Ever noticed that you can play “Splish Splash” and “Love Is Like a River” back-to-back and hardly notice when the one bleeds into the other? Compare:

Striking, isn’t it? It’s that same 50s rock feel, right down to the electric guitar stylings. Even the dance moves are the same. But then, Bobby Darin and Elvis were pretty much exact contemporaries. (Side note: I always get a slightly surreal feeling when I watch these old, old clips from when rock ‘n’ roll was in its embryonic stages. It seems so innocent and harmless looking back.)

Anyway, I guess this might fall into the category of “singing the world’s music for Jesus.” Whatever. I’m lovin’ it. Now I’m off to see if I can layer them together in Audacity so that they’re playing simultaneously in sync. (Can you tell I’m not having a busy summer?)

Reminiscing, Part 2: “A Place Called Hope”

When I first started the blog, I promised a series in which I looked at some key moments in my discovery of southern gospel music. After providing my first entry on Wes Hampton’s duet of “It is Well” with Steve Green, I promptly left the series hanging and gave you no more installments. With my semester wrapped up, I’m going to (try to!) make up for that in the coming weeks. Here then, for your enjoyment, is part two of my stroll down southern gospel memory lane.

The little-known song “A Place Called Hope” was an important stepping-stone for me when I very first discovered gospel music. I first ran across it because I watched this popular Singing Success ad with Wes Hampton, and when they ran a clip of the climax from this song, I went ballistic. For some reason, the lyrics weren’t posted anywhere online, so I was crestfallen when I couldn’t find the name of the song or a full version.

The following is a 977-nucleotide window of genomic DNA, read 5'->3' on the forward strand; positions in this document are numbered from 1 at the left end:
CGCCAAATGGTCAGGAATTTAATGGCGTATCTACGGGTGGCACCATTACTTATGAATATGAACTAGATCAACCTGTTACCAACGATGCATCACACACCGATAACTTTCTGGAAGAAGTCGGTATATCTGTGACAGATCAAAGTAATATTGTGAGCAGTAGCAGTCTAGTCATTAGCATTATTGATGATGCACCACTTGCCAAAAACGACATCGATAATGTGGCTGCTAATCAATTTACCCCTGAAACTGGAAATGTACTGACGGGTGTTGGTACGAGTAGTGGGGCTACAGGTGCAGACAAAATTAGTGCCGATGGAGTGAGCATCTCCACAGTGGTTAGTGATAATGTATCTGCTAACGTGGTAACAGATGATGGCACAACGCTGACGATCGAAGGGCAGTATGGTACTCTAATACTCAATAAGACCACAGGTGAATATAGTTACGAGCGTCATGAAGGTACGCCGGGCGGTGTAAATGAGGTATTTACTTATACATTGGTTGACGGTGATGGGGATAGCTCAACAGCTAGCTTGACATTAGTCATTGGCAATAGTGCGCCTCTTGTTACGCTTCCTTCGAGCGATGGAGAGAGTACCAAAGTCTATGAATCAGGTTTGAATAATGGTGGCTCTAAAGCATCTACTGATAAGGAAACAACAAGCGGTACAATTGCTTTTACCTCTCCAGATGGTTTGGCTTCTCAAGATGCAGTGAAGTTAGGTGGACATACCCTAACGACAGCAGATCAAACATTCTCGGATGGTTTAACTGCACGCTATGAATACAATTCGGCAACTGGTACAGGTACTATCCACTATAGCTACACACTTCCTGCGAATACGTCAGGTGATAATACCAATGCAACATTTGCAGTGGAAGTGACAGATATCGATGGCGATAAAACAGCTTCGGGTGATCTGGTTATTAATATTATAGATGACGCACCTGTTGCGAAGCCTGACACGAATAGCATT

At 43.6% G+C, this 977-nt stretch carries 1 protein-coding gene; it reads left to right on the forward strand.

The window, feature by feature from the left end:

So instead I began watching other songs from the Give it Away project, and interestingly they didn’t all click with me right away. I remember coming to really like a lot of them in time, but initially the individual vocals in particular didn’t reach out and grab me. However, the blend that was created when all four voices came together intrigued me. It wasn’t like I had never heard a southern gospel quartet before—I sometimes listened to a radio station that featured inspirational and gospel singing. But I hadn’t seen and heard one quite like this:

When I finally found the song in full on Youtube, I was very pleased. The combined power of the melody, the lyrics, and the delivery on the chorus captured everything I was coming to like about southern gospel music. In particular, the explosive climax made the hair on the back of my neck stand up, partly because it comes so unexpectedly in the song. Wes’s high power tag impressed me very much. But curiously, the voice that most pleased me in this song was Guy Penrod. In some notes I made at the time about the group, I said that Wes and especially Marshall were still growing on me, but Guy had a “nice, clear voice” that just immediately felt like a comfortable shoe. My readers might find this amusing since Guy is really most famous for belting out power tunes, but remember that all these songs and voices were completely new to me at the time. More on Guy later.

Most of all though, it was the song. Admittedly, it takes a little while to “kick into gear,” but it stirred something inside me that I couldn’t quite put my finger on. I’m actually a bit surprised that it never had much circulation and seems to have been forgotten.

Conclusion: Never underestimate the power of a good, strong ballad. When delivered with power and conviction, it will tap into the emotion of even a non-SG listener. It does things a toe-tapper just can’t do.